Juego de Tronos, or “Game of Thrones,”Aztec style! It came long before the setting of the epoch television blockbuster.  

It will re-appear to us soon in the form of “Malinalli.” This original musical, like the TV show, extols politics and power, drama and death, love and loss. Its focus is the Mother of Mexico, Malinalli (sometimes called Malinche).

Book and lyrics are by Dr. Robert Paul Moreira, Lecturer in the Creative Writing Program, University of Texas Rio Grande Valley, Edinburg, Texas, (UTRGV). Music is also by Dr. Moreira and Mr. Josiah David Esquivel, UTRGV Music major and two-time Engaged Scholar Award recipient. Vocal Director is Sandra Barba, Spring 2019 Engaged Scholar Awardee. The production will be co-directed by Brianna Ramírez and Daniela Lozano, UTRGV and South Texas College Theater majors, respectively. 

Dr. Robert Paul Moreira

The concert workshop of the complete musical will be premiered Thursday, May 2nd, 2019, starting at 7:00 p.m. and finishing at 10 p.m., at UTRGV’s Jeffers Theater in the Round (Communication Building). The production is in English, Jesse Martinez conducting the seven-piece orchestra. Admission is free. Appreciation is expressed to: Steve Block and the College of Fine Arts; Dennis Hart and the Office of Global Engagement; Dr. Cinthya Saavedra and Mexican American Studies; Dr. Francisco Guajardo and the B3 Institute; the Student Union; David Carren and UTRGV Theater Department.              

The musical is set in Nahuatl-speaking Mexico, circa 1519 CE., soon-to-be joined by friendly Spanish speakers (I’m kidding). It features Aztec Emperor, Moctezuma, his nephew, Cuauhtémoc, and leader of the “Conquista,” Hernán Cortés as well as the famous “mistress” of Cortés,Malinalli. 

I feel a special connection to this whole story. I lived in “La Casa de la Malinche” in Cuernavaca, near the Palacio de Cortés, with its sensuous mural by Diego Rivera, while I was researching and teaching in Mexico. I felt her presence there, along the souls of the former inmates. (It became a women’s prison in later years; the chains were still in the walls.) You, too, can feel that presence, via the music and drama of this musical, Malinalli.                   

That monumental encounter between old and new world was one of historic proportions. Her epic story admits the theme of “traitor” (the pejorative term, “Malinchista,” is an insult of those who prefer things foreign); it transforms into one of a feminist heroine (revenging her people, conquered by the Aztecs, with the help of the Spanish). She is played by Mandy Carin. The Machiavellian Teuhtliltzin is portrayed by Javier Robles. Embattled Moctezuma is portrayed by Christopher Treviño; defiant Cuauhtémoc by Rubén Quintero; ambitious Cortés by Alex Torres.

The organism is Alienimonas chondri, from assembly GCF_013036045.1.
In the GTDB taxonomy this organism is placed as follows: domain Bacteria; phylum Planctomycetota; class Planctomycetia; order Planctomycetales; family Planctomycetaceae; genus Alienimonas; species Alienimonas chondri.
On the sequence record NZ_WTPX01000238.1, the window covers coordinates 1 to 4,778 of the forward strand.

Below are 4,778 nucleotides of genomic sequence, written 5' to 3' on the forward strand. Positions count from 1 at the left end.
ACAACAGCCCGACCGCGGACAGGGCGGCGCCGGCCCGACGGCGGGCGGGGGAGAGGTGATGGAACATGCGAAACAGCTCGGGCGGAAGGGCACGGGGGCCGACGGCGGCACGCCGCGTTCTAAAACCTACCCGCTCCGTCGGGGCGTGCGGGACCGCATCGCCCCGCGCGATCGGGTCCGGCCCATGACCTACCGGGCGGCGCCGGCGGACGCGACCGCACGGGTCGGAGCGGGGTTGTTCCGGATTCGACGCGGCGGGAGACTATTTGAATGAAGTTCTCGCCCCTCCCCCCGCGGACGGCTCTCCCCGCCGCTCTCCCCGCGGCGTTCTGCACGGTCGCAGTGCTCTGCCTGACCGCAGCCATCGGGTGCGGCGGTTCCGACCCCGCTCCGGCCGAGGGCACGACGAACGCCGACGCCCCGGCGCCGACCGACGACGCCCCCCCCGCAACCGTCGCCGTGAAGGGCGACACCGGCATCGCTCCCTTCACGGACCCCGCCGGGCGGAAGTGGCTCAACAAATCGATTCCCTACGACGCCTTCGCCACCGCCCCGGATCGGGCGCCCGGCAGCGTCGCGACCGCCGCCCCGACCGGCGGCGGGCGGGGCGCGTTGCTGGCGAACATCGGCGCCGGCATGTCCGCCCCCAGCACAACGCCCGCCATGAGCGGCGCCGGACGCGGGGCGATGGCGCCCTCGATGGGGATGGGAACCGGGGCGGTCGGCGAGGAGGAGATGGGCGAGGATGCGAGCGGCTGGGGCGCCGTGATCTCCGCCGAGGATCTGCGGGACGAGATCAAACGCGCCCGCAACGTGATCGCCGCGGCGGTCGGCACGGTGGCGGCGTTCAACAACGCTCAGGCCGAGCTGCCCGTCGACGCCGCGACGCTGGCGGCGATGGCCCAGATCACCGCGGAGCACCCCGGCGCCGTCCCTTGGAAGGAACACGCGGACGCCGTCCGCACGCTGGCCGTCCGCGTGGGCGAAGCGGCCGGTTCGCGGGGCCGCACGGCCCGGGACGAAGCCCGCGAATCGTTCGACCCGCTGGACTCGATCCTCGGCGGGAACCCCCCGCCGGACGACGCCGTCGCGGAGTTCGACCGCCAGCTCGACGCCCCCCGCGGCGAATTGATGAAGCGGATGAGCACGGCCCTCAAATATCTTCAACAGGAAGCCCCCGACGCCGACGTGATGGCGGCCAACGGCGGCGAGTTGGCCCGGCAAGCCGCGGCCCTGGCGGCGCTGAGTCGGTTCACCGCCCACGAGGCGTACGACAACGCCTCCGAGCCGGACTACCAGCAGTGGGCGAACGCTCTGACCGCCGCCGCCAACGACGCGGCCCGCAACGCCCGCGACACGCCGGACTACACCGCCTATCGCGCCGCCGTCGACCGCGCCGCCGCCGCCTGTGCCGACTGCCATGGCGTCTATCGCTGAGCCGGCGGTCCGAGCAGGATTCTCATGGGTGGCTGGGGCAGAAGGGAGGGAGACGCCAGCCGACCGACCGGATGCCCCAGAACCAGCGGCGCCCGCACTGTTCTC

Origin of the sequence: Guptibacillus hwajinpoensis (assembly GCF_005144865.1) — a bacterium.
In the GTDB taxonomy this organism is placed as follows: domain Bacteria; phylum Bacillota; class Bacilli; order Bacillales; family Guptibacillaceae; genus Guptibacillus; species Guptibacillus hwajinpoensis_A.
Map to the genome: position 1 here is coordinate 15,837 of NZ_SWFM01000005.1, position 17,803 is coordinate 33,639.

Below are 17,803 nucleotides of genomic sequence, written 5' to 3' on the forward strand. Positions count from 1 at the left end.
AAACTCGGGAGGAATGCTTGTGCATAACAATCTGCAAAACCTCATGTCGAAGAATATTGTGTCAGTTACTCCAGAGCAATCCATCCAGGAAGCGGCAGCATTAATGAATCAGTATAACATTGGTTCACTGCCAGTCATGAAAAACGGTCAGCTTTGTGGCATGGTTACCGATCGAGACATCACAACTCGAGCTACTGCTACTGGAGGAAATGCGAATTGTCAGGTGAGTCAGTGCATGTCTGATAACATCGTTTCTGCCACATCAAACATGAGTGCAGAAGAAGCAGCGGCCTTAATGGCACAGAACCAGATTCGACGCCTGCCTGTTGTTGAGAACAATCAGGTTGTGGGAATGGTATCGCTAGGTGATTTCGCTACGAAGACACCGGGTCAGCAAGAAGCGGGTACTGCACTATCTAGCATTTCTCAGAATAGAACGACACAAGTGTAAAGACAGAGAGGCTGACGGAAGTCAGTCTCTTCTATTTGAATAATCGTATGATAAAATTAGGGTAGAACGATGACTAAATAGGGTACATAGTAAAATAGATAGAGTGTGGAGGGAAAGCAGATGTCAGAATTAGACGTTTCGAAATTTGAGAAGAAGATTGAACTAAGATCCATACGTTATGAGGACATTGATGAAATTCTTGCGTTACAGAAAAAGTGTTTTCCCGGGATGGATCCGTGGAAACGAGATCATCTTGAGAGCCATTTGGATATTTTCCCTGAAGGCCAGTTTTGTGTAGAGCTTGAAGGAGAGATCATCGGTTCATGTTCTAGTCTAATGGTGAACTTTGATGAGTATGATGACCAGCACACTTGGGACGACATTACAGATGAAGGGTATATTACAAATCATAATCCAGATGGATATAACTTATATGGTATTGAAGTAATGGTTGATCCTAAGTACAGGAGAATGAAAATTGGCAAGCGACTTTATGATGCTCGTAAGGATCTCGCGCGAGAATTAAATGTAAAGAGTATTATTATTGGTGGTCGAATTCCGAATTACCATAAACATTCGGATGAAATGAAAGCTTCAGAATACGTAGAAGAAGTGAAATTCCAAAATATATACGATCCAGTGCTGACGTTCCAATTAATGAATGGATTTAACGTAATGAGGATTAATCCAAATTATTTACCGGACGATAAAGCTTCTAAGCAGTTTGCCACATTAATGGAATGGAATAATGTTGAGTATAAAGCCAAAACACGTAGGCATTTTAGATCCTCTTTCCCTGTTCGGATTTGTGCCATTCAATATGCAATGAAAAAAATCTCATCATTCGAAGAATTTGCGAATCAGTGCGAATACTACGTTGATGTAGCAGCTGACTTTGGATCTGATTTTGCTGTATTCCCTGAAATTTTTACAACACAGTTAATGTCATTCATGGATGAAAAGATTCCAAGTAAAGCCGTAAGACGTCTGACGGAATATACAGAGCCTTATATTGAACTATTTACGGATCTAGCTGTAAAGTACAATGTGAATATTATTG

Moreira searched for “stories that sing” through his own Cuban/Mexican American identity. He found it with Malinalli. He presents her as a complicated but “empowered woman,” letting the audience decide about the good/bad polarity. Robert found similar themes in the past, such as Vivaldi’s opera, “Moctezuma” (sic). But they usually leave out the near-mythical Mother of Mestizajeor demonize her.  He colored Malinallisubtly, using enlightened, critical sources (from Sahagun, to Carmen Tafolla, to Gloria Anzaldua); she emerged as a “more nuanced personae.” 

The result of this collaboration: a magical fusion of cultures, sounds, and intellectual stimuli. The plot elaborates on history. The tragic “Noche Triste” transpires and Moctezuma is murdered. Yet, Robert takes necessary poetic license to heighten the stakes, themes, and character conflicts.  There is a love-triangle among Cortés, Malinalli and Tecuichpo, daughter of Moctezuma. 

Do you want a real, “new world” version of Game of Thrones? Consider Moreira’s lyrics for Aztec Adviser, Teuhtliltzín, as he entices Cortés: “Year after year, you’ll set sail with gold in tow, take all the profits home, then come back for more!” You want a nascent “Me Too” moment? Savor the lyrics Cuauhtémoc sings to Malinalli’s rival for Cortés’s love, Tecuichpo: “it’s a cruel world, ripe for women, not for little girls.” 

Want a prescient parody on Sarah Huckabee? Be aware of Malinalli, as she translates for (and later betrays) Cortés: “I will aid him, I will soothe him; in the darkness, I will hold him.” Want “Game of Throne”-level betrayal? Think of present politics, as the (Greek) Aztec chorus sings: “Promises, promises . . . sometimes are treacherous.”

Or, finally, want to hear the “goddess,” the angel/demon, Malinalli/Malinche’s curse, as she, herself, is betrayed, as her son, Martín, the first Mexican, is torn from her? Shudder in recognition of a daily/dominant national official, as she prophesizes: “Those who claim to be gods, are mere men, nothing more . . . they have a disease, that only gold can appease.” Que Viva! the wisdom of Malinalli!Que Viva! the drama awaiting us in the universe of our own University.